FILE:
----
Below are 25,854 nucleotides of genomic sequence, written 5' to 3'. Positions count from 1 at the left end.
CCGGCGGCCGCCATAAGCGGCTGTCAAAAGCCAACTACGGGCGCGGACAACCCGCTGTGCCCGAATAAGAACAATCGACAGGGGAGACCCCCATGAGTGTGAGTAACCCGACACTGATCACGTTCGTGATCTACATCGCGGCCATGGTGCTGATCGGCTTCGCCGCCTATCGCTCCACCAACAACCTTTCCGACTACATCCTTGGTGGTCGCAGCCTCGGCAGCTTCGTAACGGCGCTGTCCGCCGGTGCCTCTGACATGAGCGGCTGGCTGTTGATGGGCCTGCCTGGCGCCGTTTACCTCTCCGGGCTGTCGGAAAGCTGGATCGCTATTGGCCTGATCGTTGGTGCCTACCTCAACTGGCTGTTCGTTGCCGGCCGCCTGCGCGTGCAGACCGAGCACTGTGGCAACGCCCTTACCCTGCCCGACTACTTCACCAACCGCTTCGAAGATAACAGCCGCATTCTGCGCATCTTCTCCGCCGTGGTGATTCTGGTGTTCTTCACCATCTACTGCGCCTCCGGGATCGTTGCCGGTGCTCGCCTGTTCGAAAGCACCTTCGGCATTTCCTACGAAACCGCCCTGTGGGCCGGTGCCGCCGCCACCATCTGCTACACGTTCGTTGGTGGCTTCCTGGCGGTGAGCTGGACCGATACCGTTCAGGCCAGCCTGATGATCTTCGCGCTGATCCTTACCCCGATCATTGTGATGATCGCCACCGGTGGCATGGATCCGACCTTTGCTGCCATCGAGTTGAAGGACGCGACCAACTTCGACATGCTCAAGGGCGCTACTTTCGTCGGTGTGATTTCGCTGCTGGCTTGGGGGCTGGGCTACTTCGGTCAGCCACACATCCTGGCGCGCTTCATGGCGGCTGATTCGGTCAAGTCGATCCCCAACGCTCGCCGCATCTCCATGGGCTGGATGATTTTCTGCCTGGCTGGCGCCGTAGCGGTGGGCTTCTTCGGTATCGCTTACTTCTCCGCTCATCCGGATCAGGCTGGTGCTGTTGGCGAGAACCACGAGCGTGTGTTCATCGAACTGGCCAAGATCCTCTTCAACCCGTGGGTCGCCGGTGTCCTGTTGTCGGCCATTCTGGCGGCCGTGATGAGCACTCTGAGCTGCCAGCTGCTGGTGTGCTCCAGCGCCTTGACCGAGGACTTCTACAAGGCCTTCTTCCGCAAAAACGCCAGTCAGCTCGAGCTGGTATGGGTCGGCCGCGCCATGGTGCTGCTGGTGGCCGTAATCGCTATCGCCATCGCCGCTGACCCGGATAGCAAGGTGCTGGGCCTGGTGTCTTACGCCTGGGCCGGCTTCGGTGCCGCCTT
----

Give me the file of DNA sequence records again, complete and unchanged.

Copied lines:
Below are 25,854 nucleotides of genomic sequence, written 5' to 3'. Positions count from 1 at the left end.
CCGGCGGCCGCCATAAGCGGCTGTCAAAAGCCAACTACGGGCGCGGACAACCCGCTGTGCCCGAATAAGAACAATCGACAGGGGAGACCCCCATGAGTGTGAGTAACCCGACACTGATCACGTTCGTGATCTACATCGCGGCCATGGTGCTGATCGGCTTCGCCGCCTATCGCTCCACCAACAACCTTTCCGACTACATCCTTGGTGGTCGCAGCCTCGGCAGCTTCGTAACGGCGCTGTCCGCCGGTGCCTCTGACATGAGCGGCTGGCTGTTGATGGGCCTGCCTGGCGCCGTTTACCTCTCCGGGCTGTCGGAAAGCTGGATCGCTATTGGCCTGATCGTTGGTGCCTACCTCAACTGGCTGTTCGTTGCCGGCCGCCTGCGCGTGCAGACCGAGCACTGTGGCAACGCCCTTACCCTGCCCGACTACTTCACCAACCGCTTCGAAGATAACAGCCGCATTCTGCGCATCTTCTCCGCCGTGGTGATTCTGGTGTTCTTCACCATCTACTGCGCCTCCGGGATCGTTGCCGGTGCTCGCCTGTTCGAAAGCACCTTCGGCATTTCCTACGAAACCGCCCTGTGGGCCGGTGCCGCCGCCACCATCTGCTACACGTTCGTTGGTGGCTTCCTGGCGGTGAGCTGGACCGATACCGTTCAGGCCAGCCTGATGATCTTCGCGCTGATCCTTACCCCGATCATTGTGATGATCGCCACCGGTGGCATGGATCCGACCTTTGCTGCCATCGAGTTGAAGGACGCGACCAACTTCGACATGCTCAAGGGCGCTACTTTCGTCGGTGTGATTTCGCTGCTGGCTTGGGGGCTGGGCTACTTCGGTCAGCCACACATCCTGGCGCGCTTCATGGCGGCTGATTCGGTCAAGTCGATCCCCAACGCTCGCCGCATCTCCATGGGCTGGATGATTTTCTGCCTGGCTGGCGCCGTAGCGGTGGGCTTCTTCGGTATCGCTTACTTCTCCGCTCATCCGGATCAGGCTGGTGCTGTTGGCGAGAACCACGAGCGTGTGTTCATCGAACTGGCCAAGATCCTCTTCAACCCGTGGGTCGCCGGTGTCCTGTTGTCGGCCATTCTGGCGGCCGTGATGAGCACTCTGAGCTGCCAGCTGCTGGTGTGCTCCAGCGCCTTGACCGAGGACTTCTACAAGGCCTTCTTCCGCAAAAACGCCAGTCAGCTCGAGCTGGTATGGGTCGGCCGCGCCATGGTGCTGCTGGTGGCCGTAATCGCTATCGCCATCGCCGCTGACCCGGATAGCAAGGTGCTGGGCCTGGTGTCTTACGCCTGGGCCGGCTTCGGTGCCGCCTT